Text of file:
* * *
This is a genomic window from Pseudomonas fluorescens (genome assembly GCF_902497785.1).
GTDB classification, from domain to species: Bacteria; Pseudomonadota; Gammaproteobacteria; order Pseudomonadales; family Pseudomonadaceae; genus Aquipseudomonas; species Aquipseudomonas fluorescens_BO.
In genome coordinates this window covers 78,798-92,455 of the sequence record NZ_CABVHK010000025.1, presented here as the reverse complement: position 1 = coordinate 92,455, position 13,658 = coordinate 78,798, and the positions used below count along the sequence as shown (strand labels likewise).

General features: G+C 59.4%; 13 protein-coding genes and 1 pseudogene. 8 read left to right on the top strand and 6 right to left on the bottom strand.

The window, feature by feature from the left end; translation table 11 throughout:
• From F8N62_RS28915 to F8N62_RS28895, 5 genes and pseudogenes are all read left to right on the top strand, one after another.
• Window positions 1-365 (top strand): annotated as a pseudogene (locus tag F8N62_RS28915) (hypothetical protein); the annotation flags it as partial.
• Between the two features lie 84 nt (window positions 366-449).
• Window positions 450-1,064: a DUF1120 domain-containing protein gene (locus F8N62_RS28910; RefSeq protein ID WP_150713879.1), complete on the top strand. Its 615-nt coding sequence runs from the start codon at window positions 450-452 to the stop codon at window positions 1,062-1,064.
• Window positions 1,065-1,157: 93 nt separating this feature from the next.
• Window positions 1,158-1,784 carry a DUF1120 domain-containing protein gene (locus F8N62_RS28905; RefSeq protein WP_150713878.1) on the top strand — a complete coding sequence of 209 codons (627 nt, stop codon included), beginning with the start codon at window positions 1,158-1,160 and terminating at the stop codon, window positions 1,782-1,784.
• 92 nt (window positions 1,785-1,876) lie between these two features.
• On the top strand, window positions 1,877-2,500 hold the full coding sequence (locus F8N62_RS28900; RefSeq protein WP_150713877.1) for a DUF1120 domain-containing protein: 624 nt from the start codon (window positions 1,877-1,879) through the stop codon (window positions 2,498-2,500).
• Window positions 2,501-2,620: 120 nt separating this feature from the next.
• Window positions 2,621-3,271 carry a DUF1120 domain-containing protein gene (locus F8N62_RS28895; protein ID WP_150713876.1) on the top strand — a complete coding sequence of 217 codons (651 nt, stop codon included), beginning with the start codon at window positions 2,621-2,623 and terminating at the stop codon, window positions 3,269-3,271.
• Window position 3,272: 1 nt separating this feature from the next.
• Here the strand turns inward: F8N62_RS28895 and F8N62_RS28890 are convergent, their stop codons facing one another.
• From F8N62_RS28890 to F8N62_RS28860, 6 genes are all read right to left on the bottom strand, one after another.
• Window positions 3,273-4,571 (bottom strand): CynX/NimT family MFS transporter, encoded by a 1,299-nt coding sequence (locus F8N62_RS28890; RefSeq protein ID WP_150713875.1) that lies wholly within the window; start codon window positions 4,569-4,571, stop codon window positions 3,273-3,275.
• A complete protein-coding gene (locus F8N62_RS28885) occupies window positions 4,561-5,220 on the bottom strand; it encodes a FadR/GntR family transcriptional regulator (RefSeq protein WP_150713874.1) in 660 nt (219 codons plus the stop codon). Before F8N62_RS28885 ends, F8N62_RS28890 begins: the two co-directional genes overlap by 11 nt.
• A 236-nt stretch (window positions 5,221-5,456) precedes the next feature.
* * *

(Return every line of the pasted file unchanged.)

This is a genomic window from Pseudomonas fluorescens (genome assembly GCF_902497785.1).
GTDB classification, from domain to species: Bacteria; Pseudomonadota; Gammaproteobacteria; order Pseudomonadales; family Pseudomonadaceae; genus Aquipseudomonas; species Aquipseudomonas fluorescens_BO.
In genome coordinates this window covers 78,798-92,455 of the sequence record NZ_CABVHK010000025.1, presented here as the reverse complement: position 1 = coordinate 92,455, position 13,658 = coordinate 78,798, and the positions used below count along the sequence as shown (strand labels likewise).

General features: G+C 59.4%; 13 protein-coding genes and 1 pseudogene. 8 read left to right on the top strand and 6 right to left on the bottom strand.

The window, feature by feature from the left end; translation table 11 throughout:
• From F8N62_RS28915 to F8N62_RS28895, 5 genes and pseudogenes are all read left to right on the top strand, one after another.
• Window positions 1-365 (top strand): annotated as a pseudogene (locus tag F8N62_RS28915) (hypothetical protein); the annotation flags it as partial.
• Between the two features lie 84 nt (window positions 366-449).
• Window positions 450-1,064: a DUF1120 domain-containing protein gene (locus F8N62_RS28910; RefSeq protein ID WP_150713879.1), complete on the top strand. Its 615-nt coding sequence runs from the start codon at window positions 450-452 to the stop codon at window positions 1,062-1,064.
• Window positions 1,065-1,157: 93 nt separating this feature from the next.
• Window positions 1,158-1,784 carry a DUF1120 domain-containing protein gene (locus F8N62_RS28905; RefSeq protein WP_150713878.1) on the top strand — a complete coding sequence of 209 codons (627 nt, stop codon included), beginning with the start codon at window positions 1,158-1,160 and terminating at the stop codon, window positions 1,782-1,784.
• 92 nt (window positions 1,785-1,876) lie between these two features.
• On the top strand, window positions 1,877-2,500 hold the full coding sequence (locus F8N62_RS28900; RefSeq protein WP_150713877.1) for a DUF1120 domain-containing protein: 624 nt from the start codon (window positions 1,877-1,879) through the stop codon (window positions 2,498-2,500).
• Window positions 2,501-2,620: 120 nt separating this feature from the next.
• Window positions 2,621-3,271 carry a DUF1120 domain-containing protein gene (locus F8N62_RS28895; protein ID WP_150713876.1) on the top strand — a complete coding sequence of 217 codons (651 nt, stop codon included), beginning with the start codon at window positions 2,621-2,623 and terminating at the stop codon, window positions 3,269-3,271.
• Window position 3,272: 1 nt separating this feature from the next.
• Here the strand turns inward: F8N62_RS28895 and F8N62_RS28890 are convergent, their stop codons facing one another.
• From F8N62_RS28890 to F8N62_RS28860, 6 genes are all read right to left on the bottom strand, one after another.
• Window positions 3,273-4,571 (bottom strand): CynX/NimT family MFS transporter, encoded by a 1,299-nt coding sequence (locus F8N62_RS28890; RefSeq protein ID WP_150713875.1) that lies wholly within the window; start codon window positions 4,569-4,571, stop codon window positions 3,273-3,275.
• A complete protein-coding gene (locus F8N62_RS28885) occupies window positions 4,561-5,220 on the bottom strand; it encodes a FadR/GntR family transcriptional regulator (RefSeq protein WP_150713874.1) in 660 nt (219 codons plus the stop codon). Before F8N62_RS28885 ends, F8N62_RS28890 begins: the two co-directional genes overlap by 11 nt.
• A 236-nt stretch (window positions 5,221-5,456) precedes the next feature.